16 Inbox list: Abbr. : MSGS
18 Advanced math subj. : CALC
21 Oz, for one : FANTASY WORLD
24 Anaheim attraction : DISNEYLAND
28 Joined the clean-plate club, say : ATE
31 See 6-Down : EUR
33 Queen’s subject : ANT
35 Celestial feline : LEO
37 Big name in blue jeans : STRAUSS
38 Bicker : QUARREL
39 Reason for pacing : URGENCY
40 Half or full holds : NELSONS
42 Turned aside : AVERTED
43 Arrives at : REACHES
44 W-2 IDs : SSNS
47 Wise one : SAGE
50 Atkinson of British comedy : ROWAN
54 Woeful cry : OH ME!!
59 Still : YET
60 Roadside help letters : AAA

16 thoughts on “LA Times Crossword 14 Apr 22, Thursday”

    1. @Anon Mike, the phonetic aspect of the theme is that the words preceding, and above, the synonym of earth end in “Y”, leading to “why” on earth.

  1. No errors, but several do-overs. Looked up two proper names: Dafoe
    and Nena. Realized the theme quite early and it helped with solving .
    At first I thought there was no way ….but kept at it until done.

  2. 12:49, no errors. I also struggled at first with the NW corner but eventually got some momentum courtesy of the long FANTASYWORLD answer

  3. 15:49 – no errors or lookups. Revisions were: URLS>TAGS, DEFOE>DAFOE, RAVER>RAGER, ALAS>OHME, SHE>SLY.

    New items: NENA, LONELYPLANET.

    No issues or quibbles.

  4. Have heard of “raves” for parties, but never heard of a “rager.” The clue “Ivy” is not a school. It’s a climbing plant. Ivy by itself is a poor clue for the answer required (even tho I went to an Ivy League school – or should I say university?!

  5. Ok puzzle but a lot of “vague” clues once the long downs were done it filled in fast…not one of my favorites this month.

  6. 18:28 – couple check grids (dAfoe, aarrgghh).

    For me on a Thursday, I’m happy. There was a time when I wouldn’t even start one …

    Be Well.

  7. @Dirk …

    Thank you for the information about honey! My current best guess is that what I get from Walmart is a little more prone to crystallization due to a difference (storage temperature, maybe?) in their handling of it once it gets to them from “Ambrosia”.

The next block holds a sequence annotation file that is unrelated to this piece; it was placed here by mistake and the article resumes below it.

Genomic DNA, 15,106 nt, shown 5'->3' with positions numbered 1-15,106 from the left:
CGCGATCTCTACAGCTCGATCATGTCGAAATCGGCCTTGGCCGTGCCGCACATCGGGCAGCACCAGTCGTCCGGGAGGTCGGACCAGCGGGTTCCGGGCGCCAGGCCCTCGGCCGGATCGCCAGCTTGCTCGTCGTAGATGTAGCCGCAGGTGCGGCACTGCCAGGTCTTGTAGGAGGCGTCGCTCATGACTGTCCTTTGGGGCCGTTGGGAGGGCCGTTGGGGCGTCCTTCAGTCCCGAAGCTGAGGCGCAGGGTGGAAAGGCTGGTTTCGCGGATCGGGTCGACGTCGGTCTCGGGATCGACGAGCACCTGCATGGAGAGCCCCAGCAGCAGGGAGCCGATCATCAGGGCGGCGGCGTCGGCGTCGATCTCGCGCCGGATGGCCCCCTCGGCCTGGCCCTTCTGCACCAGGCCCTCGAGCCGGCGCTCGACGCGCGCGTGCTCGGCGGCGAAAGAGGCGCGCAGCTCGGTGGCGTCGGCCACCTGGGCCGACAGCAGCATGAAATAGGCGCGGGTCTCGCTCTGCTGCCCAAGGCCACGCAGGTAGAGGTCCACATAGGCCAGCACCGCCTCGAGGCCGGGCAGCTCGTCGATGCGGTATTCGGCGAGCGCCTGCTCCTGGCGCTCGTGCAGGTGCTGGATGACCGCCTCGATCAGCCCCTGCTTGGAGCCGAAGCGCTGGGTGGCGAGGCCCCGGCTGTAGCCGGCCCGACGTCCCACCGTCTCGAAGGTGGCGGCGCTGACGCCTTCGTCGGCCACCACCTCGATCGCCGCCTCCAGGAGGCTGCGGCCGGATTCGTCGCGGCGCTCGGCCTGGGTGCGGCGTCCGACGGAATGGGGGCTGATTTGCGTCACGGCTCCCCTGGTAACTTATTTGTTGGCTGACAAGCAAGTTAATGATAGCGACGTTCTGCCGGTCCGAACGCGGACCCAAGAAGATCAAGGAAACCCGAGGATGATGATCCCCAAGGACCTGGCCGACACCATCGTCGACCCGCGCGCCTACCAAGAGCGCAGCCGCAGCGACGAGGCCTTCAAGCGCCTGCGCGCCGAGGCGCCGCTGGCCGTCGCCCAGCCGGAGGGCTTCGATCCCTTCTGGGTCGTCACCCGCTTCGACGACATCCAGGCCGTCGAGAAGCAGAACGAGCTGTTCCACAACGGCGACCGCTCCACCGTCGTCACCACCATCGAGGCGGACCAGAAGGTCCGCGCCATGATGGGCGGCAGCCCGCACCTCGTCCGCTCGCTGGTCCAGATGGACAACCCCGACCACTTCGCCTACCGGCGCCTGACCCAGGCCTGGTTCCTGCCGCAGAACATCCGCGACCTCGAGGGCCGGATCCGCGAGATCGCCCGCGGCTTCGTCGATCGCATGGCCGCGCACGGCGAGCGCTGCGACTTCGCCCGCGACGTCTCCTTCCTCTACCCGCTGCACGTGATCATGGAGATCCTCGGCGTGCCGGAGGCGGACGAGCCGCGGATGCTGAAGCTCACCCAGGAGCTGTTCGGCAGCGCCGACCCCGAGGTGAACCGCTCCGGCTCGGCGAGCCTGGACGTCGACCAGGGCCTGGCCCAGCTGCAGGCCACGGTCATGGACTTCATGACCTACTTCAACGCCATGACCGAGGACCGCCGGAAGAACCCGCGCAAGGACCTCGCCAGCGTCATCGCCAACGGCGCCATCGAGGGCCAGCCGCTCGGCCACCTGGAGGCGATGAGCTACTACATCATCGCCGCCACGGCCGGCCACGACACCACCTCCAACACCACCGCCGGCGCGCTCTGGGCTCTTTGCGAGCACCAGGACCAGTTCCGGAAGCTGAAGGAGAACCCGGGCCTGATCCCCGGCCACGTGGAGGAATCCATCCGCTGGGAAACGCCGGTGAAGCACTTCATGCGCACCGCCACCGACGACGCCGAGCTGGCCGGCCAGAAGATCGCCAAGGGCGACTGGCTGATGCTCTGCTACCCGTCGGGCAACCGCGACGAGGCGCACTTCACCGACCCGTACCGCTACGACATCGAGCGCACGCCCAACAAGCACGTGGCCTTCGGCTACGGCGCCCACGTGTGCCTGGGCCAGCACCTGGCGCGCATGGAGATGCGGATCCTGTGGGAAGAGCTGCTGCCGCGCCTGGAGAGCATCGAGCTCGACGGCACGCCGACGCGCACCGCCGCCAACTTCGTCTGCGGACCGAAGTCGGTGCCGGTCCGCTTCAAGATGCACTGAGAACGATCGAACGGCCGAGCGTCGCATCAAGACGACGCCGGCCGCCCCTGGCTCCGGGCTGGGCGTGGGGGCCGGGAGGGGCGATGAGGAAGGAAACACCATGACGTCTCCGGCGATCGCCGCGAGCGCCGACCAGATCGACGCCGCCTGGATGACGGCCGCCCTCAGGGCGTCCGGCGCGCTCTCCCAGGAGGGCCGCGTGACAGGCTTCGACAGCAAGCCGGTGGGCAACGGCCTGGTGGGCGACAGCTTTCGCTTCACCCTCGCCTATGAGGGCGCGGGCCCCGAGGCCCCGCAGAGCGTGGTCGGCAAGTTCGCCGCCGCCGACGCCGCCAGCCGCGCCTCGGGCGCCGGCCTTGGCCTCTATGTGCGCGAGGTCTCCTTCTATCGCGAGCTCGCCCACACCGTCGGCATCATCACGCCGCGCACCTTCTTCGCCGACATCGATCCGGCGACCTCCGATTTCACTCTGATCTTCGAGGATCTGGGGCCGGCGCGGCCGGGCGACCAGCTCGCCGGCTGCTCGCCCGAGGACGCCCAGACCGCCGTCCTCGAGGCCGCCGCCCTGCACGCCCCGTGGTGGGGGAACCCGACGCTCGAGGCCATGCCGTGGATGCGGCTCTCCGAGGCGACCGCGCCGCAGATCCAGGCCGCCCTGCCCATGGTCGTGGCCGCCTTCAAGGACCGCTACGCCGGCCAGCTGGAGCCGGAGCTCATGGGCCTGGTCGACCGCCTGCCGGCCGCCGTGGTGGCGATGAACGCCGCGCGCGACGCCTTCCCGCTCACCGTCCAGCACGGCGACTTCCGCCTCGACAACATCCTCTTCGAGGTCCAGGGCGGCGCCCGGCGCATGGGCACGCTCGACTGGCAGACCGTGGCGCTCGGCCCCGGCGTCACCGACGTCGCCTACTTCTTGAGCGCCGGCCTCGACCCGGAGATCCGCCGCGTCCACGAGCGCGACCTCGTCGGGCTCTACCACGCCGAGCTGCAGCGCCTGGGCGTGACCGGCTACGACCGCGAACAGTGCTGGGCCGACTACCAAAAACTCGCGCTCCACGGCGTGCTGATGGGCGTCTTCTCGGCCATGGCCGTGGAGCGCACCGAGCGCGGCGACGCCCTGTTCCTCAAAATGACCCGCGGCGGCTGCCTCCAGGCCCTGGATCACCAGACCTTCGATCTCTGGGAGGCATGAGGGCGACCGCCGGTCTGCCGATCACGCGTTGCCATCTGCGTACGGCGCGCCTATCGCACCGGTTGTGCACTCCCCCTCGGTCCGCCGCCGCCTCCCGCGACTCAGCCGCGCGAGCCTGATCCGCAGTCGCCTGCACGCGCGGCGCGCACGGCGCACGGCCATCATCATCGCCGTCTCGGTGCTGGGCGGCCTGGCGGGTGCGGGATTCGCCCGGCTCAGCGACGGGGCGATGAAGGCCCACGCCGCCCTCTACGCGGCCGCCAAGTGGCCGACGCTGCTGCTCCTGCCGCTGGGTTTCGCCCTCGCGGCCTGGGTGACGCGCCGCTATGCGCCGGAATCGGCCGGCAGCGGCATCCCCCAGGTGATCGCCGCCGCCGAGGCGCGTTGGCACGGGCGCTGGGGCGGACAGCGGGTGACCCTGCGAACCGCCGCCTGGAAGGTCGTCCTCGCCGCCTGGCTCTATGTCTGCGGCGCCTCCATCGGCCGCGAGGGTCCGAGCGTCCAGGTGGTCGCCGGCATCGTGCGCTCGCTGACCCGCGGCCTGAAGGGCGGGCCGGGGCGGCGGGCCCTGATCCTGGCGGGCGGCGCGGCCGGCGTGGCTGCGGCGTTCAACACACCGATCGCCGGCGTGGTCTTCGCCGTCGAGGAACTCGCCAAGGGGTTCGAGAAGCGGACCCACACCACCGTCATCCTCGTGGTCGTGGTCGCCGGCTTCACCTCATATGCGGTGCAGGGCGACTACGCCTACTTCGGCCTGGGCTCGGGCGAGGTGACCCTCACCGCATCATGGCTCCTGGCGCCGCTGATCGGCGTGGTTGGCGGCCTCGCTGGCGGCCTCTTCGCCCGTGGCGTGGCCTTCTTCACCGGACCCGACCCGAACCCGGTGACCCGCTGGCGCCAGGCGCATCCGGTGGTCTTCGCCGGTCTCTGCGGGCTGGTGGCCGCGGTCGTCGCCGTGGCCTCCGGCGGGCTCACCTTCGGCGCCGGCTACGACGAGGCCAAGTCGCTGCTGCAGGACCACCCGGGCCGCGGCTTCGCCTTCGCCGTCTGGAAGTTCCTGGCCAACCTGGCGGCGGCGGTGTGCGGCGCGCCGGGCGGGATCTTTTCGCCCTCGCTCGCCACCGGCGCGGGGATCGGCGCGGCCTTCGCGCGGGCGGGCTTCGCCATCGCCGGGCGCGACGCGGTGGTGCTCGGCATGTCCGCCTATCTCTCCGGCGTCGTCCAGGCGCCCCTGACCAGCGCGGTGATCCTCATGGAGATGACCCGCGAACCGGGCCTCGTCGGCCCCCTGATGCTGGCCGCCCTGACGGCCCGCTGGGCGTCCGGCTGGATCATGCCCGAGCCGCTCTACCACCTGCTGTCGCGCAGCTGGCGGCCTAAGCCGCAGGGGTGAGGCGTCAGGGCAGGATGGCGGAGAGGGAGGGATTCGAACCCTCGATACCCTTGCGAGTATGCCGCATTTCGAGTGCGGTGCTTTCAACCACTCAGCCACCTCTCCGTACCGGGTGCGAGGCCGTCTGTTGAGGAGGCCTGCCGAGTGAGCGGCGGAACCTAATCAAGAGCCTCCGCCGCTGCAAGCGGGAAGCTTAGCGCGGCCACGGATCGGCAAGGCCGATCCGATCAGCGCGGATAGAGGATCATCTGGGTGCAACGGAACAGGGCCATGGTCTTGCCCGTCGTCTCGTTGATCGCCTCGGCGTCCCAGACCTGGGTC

I was a little suspicious that something else may have been added to the honey, because … I have a friend who works for an organization that receives charitable donations of various kinds. Occasionally, they need to dispose of items that they have been unable to give to clients, so, a few times, my friend has brought me small containers of honey (in the form of a squeezable plastic bear … :-). It’s a bit bland; the small print indicates that it comes from Vietnam and/or India and it says that some corn syrup has been added to it, because of which I was a little leery of using it (but now, in light of what I see in your fact sheet, it may be that the addition is simply intended to make the honey less apt to crystallize).

    It’s difficult to find bulk honey in anything but plastic containers. The containers “Ambrosia” uses have a small mouth, so it’s hard to get crystallized honey out of it. They also have a triangular-arrow recycling symbol on the bottom, with a “2” in the triangle and the letters “HDPE”. I have always thought (rather stupidly, in retrospect) that symbols like this invariably indicate that the container is recyclable, but I just discovered that the situation is more complicated: the number tells you what kind of plastic was used to make the container, which has implications for how it ought to be used and for whether it can be or should be recycled. (As it happens, “HDPE” refers to “high-density polyethylene”, which is one of the safest and most-easily recycled kinds.)

    For others who may have been as ignorant as myself, here’s a link to an article explaining the recycling symbols:

    https://learn.eartheasy.com/articles/plastics-by-the-numbers/

  8. 9 minutes 36 seconds, no errors. A decent challenge, and no issues with any of the clues (or the editing). A rare, guile-free grid.

  9. A nice challenging Thursday for me; took 19:45 with no peeks or errors. Struggled a bit in the NE and a few other locations, but waiting for crosses did the trick mostly. Sort of got the theme while working the puzzle, but didn’t understand it until I got here “Y” on “Earth”…clever.

    Did well on the WSJ puzzle and Wordle (4) and Worldle (1) as well.

    @Nonny – I shouldn’t be holier-than-thou on plastic, since I store it in plastic buckets from the extractor. And, I’ve been known to heat up plastic buckets in the sink with hot water to make it flow better in my filter-bottling bucket. I just bottle it in glass at the final step.

    One of my rules-of-thumb – by which I’m just guessing – is that ‘early in the year’ honey, which is lighter in color and when they produce a lot of honey (2/3 harvest) is when they get rushed and only convert part of the fructose to glucose. ‘Later in the year’ honey, which is darker in color and when they produce the other (1/3) of the harvest is when they have more time and convert more to glucose, as well as de-hydrate it more. I’m not really sure they actually are converting the fructose to glucose, but they do add enzymes and de-hydrate the honey before they cap the honey in the comb.

    As far as the honey you got having added high fructose corn syrup; I would say you may be right – since most people are mystified by crystalized honey – or they think something is wrong with it – but they are just as likely also just making more product to sell.